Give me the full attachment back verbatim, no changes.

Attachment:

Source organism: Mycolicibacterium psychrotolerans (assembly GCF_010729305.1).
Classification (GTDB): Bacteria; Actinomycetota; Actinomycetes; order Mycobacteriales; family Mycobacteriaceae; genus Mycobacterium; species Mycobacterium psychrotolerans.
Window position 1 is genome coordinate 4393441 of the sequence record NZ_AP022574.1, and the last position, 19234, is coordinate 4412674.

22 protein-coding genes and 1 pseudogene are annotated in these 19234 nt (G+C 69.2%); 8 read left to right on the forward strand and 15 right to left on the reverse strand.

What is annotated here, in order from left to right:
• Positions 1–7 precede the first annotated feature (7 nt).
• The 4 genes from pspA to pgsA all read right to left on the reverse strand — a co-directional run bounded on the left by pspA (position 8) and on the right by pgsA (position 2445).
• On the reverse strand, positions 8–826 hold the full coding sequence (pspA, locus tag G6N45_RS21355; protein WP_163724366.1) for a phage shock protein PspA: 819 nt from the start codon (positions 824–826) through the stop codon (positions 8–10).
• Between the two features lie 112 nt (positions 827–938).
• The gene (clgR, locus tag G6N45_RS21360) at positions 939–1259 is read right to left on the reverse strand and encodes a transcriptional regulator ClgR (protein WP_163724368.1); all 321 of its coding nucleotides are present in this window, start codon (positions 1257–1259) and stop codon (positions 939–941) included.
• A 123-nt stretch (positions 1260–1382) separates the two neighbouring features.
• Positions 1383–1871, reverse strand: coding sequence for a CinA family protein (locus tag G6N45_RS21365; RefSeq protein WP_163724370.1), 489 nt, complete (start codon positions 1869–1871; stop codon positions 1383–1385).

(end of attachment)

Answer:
Source organism: Mycolicibacterium psychrotolerans (assembly GCF_010729305.1).
Classification (GTDB): Bacteria; Actinomycetota; Actinomycetes; order Mycobacteriales; family Mycobacteriaceae; genus Mycobacterium; species Mycobacterium psychrotolerans.
Window position 1 is genome coordinate 4393441 of the sequence record NZ_AP022574.1, and the last position, 19234, is coordinate 4412674.

22 protein-coding genes and 1 pseudogene are annotated in these 19234 nt (G+C 69.2%); 8 read left to right on the forward strand and 15 right to left on the reverse strand.

What is annotated here, in order from left to right:
• Positions 1–7 precede the first annotated feature (7 nt).
• The 4 genes from pspA to pgsA all read right to left on the reverse strand — a co-directional run bounded on the left by pspA (position 8) and on the right by pgsA (position 2445).
• On the reverse strand, positions 8–826 hold the full coding sequence (pspA, locus tag G6N45_RS21355; protein WP_163724366.1) for a phage shock protein PspA: 819 nt from the start codon (positions 824–826) through the stop codon (positions 8–10).
• Between the two features lie 112 nt (positions 827–938).
• The gene (clgR, locus tag G6N45_RS21360) at positions 939–1259 is read right to left on the reverse strand and encodes a transcriptional regulator ClgR (protein WP_163724368.1); all 321 of its coding nucleotides are present in this window, start codon (positions 1257–1259) and stop codon (positions 939–941) included.
• A 123-nt stretch (positions 1260–1382) separates the two neighbouring features.
• Positions 1383–1871, reverse strand: coding sequence for a CinA family protein (locus tag G6N45_RS21365; RefSeq protein WP_163724370.1), 489 nt, complete (start codon positions 1869–1871; stop codon positions 1383–1385).